Silversmith Brigitte Clavette has been Head of the Jewellery and Metal Arts Studio and taught at the New Brunswick College of Craft and Design in Fredericton since 1985. She has also taught at the Nova Scotia College of Art and Design, the Nunavut Arctic College, the Haliburton School of Arts and the Community College of New Brunswick in Dieppe. Her hollow ware and silver works have been shown internationally and are held in private and public collections across the country and internationally, including the Victoria and Albert Museum in London, England, and the Royal Ontario Museum in Toronto. Clavette became a member of the Royal Canadian Academy of Arts in 2000, won the Excellence Award for Craft from the Province of NB in 2002, and the prestigious Strathbutler Award in 2006.
Brigitte created the teapot (above) “Le Coq”, for an exhibition called “Celebration”. The exhibition was in honour of Brigitte’s longtime friend and mentor, Lois Betteridge, who was celebrating her 80th birthday. Subsequently, the teapot was accepted as part of a juried exhibition "Unity and Diversity" at the Cheongju International Craft Biennale (2009) in South Korea. The exhibition was curated by Dr. Sandra Alfoldy for the Canadian Craft Federation. Out of 200 pieces in the “Unity and Diversity” exhibition, 50 were selected for a special exhibition at the Museum of Vancouver, “The Art of Craft”, presented with the 2010 Cultural Olympiad in Vancouver. And finally the teapot has been purchased for the permanent collection of the very prestigious Royal Ontario Museum.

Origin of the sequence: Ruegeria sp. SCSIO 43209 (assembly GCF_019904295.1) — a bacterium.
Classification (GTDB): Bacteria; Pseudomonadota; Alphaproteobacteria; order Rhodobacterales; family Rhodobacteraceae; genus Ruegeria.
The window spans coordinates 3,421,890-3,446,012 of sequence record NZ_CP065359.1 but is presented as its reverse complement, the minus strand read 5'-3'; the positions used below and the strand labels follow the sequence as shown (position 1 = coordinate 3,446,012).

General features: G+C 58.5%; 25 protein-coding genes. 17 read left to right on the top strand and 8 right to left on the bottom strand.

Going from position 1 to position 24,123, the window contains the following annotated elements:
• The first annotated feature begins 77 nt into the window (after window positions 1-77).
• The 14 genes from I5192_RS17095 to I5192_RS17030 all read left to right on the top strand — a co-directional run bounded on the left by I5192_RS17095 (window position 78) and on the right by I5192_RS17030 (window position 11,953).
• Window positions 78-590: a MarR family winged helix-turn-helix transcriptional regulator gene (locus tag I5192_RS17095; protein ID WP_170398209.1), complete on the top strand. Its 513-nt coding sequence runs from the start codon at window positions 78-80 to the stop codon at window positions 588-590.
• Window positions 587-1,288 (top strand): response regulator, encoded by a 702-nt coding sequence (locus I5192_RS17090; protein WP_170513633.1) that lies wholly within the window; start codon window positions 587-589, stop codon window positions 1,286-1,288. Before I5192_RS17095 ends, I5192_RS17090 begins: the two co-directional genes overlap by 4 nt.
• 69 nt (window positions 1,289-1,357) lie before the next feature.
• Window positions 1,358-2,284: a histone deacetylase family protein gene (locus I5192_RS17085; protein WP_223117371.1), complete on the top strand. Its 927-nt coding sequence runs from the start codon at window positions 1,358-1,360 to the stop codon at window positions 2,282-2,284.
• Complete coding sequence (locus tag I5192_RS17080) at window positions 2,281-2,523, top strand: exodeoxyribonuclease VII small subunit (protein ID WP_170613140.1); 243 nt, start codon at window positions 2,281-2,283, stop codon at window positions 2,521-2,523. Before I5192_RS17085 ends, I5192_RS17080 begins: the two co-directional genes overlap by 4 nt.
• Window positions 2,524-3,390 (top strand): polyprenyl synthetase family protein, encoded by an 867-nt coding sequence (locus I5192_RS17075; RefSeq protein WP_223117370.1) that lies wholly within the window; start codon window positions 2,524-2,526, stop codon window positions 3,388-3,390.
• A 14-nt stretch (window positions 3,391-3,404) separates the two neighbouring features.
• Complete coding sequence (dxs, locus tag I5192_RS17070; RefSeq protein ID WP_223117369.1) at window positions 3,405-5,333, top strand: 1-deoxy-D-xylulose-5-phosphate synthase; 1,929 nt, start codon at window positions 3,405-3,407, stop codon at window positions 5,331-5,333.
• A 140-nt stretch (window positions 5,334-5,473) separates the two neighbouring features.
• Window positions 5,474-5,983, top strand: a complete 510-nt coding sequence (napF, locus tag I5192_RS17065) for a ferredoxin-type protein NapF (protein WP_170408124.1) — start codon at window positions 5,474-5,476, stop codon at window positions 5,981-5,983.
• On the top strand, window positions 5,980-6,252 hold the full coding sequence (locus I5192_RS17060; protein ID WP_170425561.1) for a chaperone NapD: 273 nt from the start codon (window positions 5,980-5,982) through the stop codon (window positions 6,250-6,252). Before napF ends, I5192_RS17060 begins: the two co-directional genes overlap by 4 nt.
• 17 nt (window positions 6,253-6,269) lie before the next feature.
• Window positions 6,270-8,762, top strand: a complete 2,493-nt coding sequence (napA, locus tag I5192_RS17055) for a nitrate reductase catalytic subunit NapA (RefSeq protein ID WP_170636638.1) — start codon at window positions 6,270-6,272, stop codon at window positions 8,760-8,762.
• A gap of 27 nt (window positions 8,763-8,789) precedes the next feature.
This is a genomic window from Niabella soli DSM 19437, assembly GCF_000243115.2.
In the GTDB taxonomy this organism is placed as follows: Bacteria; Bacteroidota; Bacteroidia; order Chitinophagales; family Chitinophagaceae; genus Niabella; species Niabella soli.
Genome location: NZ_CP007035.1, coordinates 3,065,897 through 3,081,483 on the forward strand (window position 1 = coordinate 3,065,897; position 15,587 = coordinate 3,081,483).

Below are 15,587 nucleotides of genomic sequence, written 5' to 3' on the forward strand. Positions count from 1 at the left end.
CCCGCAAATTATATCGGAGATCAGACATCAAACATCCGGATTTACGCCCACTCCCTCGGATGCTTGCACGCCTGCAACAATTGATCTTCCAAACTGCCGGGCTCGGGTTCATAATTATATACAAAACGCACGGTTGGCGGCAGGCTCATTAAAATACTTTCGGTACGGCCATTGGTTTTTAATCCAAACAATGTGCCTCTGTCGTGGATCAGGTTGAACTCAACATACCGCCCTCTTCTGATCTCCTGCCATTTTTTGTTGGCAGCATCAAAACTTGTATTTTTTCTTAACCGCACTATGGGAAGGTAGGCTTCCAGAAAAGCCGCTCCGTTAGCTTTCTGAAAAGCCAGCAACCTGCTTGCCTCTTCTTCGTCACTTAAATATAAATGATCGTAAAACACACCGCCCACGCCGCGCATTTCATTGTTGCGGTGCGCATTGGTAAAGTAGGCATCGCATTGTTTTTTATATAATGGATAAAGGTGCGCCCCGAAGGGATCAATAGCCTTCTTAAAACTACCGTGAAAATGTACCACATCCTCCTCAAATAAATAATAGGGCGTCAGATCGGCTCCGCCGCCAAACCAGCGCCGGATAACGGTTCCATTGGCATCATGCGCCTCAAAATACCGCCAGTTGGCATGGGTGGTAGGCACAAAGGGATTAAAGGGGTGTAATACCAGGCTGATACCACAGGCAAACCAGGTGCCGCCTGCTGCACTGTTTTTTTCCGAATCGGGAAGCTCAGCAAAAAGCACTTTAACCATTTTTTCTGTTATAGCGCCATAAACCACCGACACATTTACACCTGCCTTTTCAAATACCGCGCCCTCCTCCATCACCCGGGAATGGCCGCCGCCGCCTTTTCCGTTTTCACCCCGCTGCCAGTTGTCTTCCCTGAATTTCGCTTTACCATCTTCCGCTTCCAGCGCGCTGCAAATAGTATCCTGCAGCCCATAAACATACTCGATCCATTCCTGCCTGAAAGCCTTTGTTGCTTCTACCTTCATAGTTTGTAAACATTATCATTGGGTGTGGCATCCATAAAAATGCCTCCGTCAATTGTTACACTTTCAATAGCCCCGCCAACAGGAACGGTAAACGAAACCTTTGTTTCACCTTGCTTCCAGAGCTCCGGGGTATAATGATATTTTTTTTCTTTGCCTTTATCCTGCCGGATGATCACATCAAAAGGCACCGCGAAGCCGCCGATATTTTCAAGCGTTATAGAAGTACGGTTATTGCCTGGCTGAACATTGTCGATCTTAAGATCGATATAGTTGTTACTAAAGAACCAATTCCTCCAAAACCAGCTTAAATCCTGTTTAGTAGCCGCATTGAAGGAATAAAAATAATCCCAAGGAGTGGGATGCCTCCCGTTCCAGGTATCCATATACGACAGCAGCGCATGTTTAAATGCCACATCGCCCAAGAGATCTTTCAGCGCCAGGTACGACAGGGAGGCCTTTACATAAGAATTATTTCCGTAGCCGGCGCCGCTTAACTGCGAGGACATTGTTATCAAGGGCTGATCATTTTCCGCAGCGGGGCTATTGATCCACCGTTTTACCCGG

Creating Jewellery and small sculptures, I am interested in where these objects "live" or are housed. Frames, boxes and small plinths are places where these objects often reside. I am concerned with creating support systems that offer visual and physical balance.
My use of watercolour as an abstract background for "Rouge", "Bleu" and "Noir", is a reference to cartography. The pendants, like satellite dishes contain tools of my trade, ordinary polishing buffs. These have been dyed and are embedded in acrylic, like specimens from outer space. The rubber cord creates a graphic line connecting the dish to the map.